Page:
Uganda womens soldiers trip changed my life says Islington teenager
PUBLISHED: 13:00 16 November 2011 | UPDATED: 13:22 16 November 2011
A teenager who helped film powerful stories of African women forced into war says the experience changed her life.
Grace Fleary, 18, was one of the youngsters from St Mary’s Youth Club in Upper Street, Islington, to visit Uganda in October.
The group stayed at a rehabilitation centre in Lukome, Uganda, run by charity ChildVoice, where 37 former women soldiers exploited during the brutal civil war receive therapy and take training courses.
Islington-based young people filmed their incredible stories with former ITV documentary maker Lois Acton.
Grace, a singer and youth worker, said: “It has been life-changing. You start to re-evaluate everything and realise how much we take for granted. Out there women have been through so much but come out of the programme with such a beautiful spirit. They don’t let hardship define their life.”
Grace wrote Last Woman Standing and filmed the music video in Uganda. She interviewed one former soldier who saw her mother killed when she was abducted aged seven and then fell pregnant at 14.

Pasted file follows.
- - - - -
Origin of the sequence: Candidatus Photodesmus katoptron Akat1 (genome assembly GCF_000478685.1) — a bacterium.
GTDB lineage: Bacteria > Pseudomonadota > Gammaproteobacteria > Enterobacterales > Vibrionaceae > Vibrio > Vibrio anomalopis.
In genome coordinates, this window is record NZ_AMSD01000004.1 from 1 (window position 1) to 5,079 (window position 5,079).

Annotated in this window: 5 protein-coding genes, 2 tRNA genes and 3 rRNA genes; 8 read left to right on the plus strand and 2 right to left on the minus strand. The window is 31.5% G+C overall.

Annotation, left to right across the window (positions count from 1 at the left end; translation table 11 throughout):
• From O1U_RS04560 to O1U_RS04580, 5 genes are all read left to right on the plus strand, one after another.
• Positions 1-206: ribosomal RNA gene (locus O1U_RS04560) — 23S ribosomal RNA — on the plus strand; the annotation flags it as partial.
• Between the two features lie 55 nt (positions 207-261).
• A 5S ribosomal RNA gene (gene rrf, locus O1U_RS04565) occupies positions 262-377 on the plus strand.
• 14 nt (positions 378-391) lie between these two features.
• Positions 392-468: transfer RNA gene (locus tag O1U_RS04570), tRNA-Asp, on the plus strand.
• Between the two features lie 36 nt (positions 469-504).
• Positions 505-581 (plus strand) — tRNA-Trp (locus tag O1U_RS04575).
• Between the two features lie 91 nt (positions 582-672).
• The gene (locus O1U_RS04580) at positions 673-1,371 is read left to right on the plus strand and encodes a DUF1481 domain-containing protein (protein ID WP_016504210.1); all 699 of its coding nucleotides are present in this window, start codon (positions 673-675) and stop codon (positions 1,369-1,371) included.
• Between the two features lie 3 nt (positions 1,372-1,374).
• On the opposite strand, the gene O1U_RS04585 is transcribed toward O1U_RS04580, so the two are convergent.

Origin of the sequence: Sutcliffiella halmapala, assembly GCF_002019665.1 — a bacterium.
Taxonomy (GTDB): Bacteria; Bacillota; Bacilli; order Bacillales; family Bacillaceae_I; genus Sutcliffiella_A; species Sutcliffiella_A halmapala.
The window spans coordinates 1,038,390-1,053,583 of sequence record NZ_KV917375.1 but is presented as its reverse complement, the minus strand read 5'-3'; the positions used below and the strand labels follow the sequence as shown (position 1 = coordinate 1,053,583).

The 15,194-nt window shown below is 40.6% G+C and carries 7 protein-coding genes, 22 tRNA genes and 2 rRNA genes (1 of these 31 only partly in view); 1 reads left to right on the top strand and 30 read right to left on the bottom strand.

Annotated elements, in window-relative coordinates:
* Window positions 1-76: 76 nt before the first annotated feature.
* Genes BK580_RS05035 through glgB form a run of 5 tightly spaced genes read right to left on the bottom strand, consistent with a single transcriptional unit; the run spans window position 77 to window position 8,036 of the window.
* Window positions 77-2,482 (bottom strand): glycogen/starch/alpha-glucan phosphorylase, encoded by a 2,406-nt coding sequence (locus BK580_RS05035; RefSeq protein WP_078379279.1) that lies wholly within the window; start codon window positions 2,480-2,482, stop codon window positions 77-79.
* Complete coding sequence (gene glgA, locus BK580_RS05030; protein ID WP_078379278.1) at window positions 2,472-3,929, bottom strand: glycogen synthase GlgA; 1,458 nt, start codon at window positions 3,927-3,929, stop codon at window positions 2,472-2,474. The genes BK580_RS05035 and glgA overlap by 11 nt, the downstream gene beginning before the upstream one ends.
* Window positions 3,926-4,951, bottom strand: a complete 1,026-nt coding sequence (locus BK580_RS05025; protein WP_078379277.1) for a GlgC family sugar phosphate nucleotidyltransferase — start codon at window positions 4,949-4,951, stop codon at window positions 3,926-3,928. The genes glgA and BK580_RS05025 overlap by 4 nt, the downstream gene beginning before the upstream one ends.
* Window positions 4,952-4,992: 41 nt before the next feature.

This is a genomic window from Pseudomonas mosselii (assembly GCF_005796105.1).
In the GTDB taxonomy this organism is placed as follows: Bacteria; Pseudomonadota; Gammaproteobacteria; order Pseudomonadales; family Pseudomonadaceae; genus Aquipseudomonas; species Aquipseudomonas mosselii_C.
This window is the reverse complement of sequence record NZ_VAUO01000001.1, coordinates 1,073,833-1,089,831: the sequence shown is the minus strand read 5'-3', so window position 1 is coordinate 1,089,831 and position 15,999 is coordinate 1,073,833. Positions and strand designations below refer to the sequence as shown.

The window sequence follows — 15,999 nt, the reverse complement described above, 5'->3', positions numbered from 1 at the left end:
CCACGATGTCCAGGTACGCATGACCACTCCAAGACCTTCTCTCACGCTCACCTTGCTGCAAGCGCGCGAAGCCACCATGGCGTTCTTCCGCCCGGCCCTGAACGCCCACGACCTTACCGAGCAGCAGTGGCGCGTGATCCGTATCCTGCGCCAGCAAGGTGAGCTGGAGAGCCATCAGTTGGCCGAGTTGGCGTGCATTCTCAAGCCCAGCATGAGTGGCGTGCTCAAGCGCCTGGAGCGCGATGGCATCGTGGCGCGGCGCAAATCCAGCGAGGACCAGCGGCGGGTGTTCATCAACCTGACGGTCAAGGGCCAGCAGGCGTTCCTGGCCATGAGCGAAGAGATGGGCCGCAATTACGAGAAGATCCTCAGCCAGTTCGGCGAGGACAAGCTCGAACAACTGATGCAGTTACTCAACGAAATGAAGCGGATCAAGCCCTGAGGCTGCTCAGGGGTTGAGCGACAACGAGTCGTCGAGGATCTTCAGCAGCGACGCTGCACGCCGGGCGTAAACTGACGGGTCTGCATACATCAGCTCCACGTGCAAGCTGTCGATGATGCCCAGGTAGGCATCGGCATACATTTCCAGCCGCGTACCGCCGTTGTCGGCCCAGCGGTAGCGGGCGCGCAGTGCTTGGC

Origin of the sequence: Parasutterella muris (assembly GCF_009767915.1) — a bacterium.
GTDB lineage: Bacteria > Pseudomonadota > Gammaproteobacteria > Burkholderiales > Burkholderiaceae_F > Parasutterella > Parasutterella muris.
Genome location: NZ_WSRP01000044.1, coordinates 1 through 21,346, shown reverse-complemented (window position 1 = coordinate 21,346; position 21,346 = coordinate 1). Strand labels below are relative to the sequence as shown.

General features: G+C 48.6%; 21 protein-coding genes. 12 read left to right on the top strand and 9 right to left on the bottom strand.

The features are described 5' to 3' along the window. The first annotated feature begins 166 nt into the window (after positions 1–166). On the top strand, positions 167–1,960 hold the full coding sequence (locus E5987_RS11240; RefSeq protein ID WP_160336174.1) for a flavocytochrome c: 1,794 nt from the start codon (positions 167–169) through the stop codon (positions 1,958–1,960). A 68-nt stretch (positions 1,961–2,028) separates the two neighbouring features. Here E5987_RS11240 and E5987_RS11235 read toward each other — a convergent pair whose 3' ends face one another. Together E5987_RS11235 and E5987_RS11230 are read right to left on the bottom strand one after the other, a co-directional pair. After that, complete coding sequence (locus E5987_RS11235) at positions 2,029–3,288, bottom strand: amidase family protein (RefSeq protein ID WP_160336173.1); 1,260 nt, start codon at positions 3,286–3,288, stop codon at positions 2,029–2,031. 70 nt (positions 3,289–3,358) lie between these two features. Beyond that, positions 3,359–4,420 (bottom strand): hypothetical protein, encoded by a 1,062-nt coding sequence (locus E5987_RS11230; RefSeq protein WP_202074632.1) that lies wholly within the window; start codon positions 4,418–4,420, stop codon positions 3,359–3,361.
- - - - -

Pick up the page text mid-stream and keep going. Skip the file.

But Grace said: “The children still want to be children and run around instead of talking about kissing and dating which makes you smile. Everyday was a great day.”
Youth worker Nick Adams, who led the trip, said: “We learned about the journey of the child soldiers and how they overcame trauma which was inspirational. We began to appreciate our advantages. In Africa the value of life is so precious.”
St Mary’s members also enjoyed water-rafting, spent time with a gospel choir, toured the famous Murchison waterfalls, visited a university in Kampala and viewed Jinga which is the source of the River Nile.
An event at St Mary’s on November 4, which celebrated the Uganda stay, featured the Amberleigh Drum and Dance Group.
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